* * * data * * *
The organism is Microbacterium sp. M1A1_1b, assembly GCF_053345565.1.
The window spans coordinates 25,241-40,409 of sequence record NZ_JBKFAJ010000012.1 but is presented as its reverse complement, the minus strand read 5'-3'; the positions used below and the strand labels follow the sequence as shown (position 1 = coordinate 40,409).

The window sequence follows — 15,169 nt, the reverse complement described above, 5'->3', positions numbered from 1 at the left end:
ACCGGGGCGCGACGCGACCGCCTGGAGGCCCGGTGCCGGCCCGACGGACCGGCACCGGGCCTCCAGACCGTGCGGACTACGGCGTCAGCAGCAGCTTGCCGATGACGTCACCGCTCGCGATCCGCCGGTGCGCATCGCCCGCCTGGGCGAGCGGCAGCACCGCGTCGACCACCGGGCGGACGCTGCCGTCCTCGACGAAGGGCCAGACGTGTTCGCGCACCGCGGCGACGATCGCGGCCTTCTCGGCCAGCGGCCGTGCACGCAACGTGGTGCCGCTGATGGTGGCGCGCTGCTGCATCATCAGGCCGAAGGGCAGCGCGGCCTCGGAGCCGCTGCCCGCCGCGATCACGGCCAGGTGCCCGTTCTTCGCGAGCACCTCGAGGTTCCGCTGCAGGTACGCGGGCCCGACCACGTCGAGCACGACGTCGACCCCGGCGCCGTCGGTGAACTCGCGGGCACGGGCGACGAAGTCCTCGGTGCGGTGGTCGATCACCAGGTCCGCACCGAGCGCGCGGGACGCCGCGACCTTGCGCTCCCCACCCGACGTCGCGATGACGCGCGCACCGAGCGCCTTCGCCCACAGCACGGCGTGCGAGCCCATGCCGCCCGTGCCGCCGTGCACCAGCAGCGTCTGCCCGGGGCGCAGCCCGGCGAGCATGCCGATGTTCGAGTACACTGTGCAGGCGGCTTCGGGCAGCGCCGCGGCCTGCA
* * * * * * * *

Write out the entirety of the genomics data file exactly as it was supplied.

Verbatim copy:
The organism is Microbacterium sp. M1A1_1b, assembly GCF_053345565.1.
The window spans coordinates 25,241-40,409 of sequence record NZ_JBKFAJ010000012.1 but is presented as its reverse complement, the minus strand read 5'-3'; the positions used below and the strand labels follow the sequence as shown (position 1 = coordinate 40,409).

The window sequence follows — 15,169 nt, the reverse complement described above, 5'->3', positions numbered from 1 at the left end:
ACCGGGGCGCGACGCGACCGCCTGGAGGCCCGGTGCCGGCCCGACGGACCGGCACCGGGCCTCCAGACCGTGCGGACTACGGCGTCAGCAGCAGCTTGCCGATGACGTCACCGCTCGCGATCCGCCGGTGCGCATCGCCCGCCTGGGCGAGCGGCAGCACCGCGTCGACCACCGGGCGGACGCTGCCGTCCTCGACGAAGGGCCAGACGTGTTCGCGCACCGCGGCGACGATCGCGGCCTTCTCGGCCAGCGGCCGTGCACGCAACGTGGTGCCGCTGATGGTGGCGCGCTGCTGCATCATCAGGCCGAAGGGCAGCGCGGCCTCGGAGCCGCTGCCCGCCGCGATCACGGCCAGGTGCCCGTTCTTCGCGAGCACCTCGAGGTTCCGCTGCAGGTACGCGGGCCCGACCACGTCGAGCACGACGTCGACCCCGGCGCCGTCGGTGAACTCGCGGGCACGGGCGACGAAGTCCTCGGTGCGGTGGTCGATCACCAGGTCCGCACCGAGCGCGCGGGACGCCGCGACCTTGCGCTCCCCACCCGACGTCGCGATGACGCGCGCACCGAGCGCCTTCGCCCACAGCACGGCGTGCGAGCCCATGCCGCCCGTGCCGCCGTGCACCAGCAGCGTCTGCCCGGGGCGCAGCCCGGCGAGCATGCCGATGTTCGAGTACACTGTGCAGGCGGCTTCGGGCAGCGCCGCGGCCTGCA